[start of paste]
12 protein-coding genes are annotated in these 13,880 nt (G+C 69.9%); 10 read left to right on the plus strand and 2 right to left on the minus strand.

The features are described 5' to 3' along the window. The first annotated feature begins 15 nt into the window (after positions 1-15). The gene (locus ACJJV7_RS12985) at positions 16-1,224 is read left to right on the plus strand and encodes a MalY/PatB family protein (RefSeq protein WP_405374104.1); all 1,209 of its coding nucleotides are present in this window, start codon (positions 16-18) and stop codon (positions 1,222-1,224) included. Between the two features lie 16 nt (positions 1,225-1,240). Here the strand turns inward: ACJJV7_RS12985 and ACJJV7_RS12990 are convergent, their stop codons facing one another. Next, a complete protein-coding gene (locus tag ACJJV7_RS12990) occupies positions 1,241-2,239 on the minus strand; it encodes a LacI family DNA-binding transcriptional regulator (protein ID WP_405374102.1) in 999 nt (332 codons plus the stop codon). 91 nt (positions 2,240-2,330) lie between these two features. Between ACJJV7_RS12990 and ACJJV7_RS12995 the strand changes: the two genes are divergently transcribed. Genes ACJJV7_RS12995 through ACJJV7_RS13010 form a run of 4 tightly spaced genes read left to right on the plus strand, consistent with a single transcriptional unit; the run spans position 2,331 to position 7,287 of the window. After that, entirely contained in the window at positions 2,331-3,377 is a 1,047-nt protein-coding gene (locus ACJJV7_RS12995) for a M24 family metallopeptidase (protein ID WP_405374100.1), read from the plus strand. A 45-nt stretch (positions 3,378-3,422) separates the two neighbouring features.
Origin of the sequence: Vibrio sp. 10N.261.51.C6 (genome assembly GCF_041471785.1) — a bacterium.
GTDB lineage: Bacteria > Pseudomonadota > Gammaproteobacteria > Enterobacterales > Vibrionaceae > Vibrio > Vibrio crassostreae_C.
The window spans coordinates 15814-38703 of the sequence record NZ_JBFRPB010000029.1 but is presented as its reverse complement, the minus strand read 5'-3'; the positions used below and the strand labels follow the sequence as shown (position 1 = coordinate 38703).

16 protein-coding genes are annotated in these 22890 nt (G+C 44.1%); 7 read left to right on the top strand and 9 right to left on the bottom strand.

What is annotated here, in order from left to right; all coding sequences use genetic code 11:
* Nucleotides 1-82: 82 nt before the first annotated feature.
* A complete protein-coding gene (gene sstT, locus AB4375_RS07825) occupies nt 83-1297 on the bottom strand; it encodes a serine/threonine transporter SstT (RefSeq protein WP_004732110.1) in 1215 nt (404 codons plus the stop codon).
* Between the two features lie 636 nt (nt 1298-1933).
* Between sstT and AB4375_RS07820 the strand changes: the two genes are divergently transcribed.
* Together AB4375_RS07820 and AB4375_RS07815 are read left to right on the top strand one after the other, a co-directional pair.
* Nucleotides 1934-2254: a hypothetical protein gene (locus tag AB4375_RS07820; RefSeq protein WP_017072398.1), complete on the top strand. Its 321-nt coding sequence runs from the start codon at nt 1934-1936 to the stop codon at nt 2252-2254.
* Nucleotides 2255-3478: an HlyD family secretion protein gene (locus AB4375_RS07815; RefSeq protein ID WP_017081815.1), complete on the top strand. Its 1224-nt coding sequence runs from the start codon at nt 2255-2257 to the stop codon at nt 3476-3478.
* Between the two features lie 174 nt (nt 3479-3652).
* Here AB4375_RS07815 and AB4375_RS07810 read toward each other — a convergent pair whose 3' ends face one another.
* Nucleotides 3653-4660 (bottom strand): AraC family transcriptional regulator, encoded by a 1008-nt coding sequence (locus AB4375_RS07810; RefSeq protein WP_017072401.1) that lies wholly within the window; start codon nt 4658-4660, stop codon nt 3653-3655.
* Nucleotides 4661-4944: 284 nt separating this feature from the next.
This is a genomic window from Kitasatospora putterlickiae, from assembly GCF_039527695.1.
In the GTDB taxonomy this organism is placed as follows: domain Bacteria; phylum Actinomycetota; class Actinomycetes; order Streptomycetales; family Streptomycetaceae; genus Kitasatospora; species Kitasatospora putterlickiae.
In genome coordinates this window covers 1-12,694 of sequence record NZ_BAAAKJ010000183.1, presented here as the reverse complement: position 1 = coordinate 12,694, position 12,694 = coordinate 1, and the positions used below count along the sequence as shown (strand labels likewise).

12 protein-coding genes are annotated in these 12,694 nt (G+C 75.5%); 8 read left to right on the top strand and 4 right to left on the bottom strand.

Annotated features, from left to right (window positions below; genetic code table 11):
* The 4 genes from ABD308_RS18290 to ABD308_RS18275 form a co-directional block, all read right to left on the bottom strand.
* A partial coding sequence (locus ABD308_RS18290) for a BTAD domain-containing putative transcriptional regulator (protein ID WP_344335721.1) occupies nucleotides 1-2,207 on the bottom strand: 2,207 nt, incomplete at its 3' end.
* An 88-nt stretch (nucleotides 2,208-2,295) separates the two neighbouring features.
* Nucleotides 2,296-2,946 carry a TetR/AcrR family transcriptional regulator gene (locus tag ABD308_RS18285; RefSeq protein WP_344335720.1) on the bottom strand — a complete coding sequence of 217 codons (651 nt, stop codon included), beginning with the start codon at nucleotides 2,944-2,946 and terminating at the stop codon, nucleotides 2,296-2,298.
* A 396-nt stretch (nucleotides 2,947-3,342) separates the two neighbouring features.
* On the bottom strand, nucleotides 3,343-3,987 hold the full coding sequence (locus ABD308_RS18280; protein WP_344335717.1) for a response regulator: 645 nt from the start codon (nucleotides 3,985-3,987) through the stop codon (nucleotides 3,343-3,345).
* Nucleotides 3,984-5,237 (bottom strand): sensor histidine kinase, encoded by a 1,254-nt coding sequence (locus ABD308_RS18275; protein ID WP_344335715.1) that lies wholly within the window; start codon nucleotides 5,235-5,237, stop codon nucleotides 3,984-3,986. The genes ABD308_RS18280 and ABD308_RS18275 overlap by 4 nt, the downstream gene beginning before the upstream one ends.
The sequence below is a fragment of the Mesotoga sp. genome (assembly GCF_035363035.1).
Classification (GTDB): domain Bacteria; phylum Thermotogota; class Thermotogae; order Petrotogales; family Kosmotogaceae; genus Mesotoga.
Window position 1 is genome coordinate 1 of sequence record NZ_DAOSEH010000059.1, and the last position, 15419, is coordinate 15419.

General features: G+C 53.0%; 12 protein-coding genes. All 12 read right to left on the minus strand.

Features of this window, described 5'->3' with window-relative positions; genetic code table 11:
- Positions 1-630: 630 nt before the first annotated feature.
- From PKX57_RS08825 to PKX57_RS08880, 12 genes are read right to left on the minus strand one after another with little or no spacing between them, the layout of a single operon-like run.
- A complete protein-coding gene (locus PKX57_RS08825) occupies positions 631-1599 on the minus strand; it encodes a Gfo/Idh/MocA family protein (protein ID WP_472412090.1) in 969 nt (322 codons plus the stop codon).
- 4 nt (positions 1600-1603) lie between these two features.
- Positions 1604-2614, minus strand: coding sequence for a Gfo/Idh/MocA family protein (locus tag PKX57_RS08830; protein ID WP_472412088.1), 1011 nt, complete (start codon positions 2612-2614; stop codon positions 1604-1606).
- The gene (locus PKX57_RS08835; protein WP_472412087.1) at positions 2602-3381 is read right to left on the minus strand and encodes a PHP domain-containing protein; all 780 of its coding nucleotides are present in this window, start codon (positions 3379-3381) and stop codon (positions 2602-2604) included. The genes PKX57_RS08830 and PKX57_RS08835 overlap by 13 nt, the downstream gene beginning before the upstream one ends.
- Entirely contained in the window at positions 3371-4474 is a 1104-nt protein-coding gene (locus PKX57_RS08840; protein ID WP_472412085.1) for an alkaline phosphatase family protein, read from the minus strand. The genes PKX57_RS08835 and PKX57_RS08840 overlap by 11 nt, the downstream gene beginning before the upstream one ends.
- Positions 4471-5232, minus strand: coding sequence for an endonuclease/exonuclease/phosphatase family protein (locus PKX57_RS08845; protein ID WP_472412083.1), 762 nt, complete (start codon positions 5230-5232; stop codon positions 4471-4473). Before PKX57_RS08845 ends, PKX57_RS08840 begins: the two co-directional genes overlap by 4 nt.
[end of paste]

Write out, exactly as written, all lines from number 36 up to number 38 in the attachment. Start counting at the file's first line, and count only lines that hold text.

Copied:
- Positions 1-630: 630 nt before the first annotated feature.
- From PKX57_RS08825 to PKX57_RS08880, 12 genes are read right to left on the minus strand one after another with little or no spacing between them, the layout of a single operon-like run.
- A complete protein-coding gene (locus PKX57_RS08825) occupies positions 631-1599 on the minus strand; it encodes a Gfo/Idh/MocA family protein (protein ID WP_472412090.1) in 969 nt (322 codons plus the stop codon).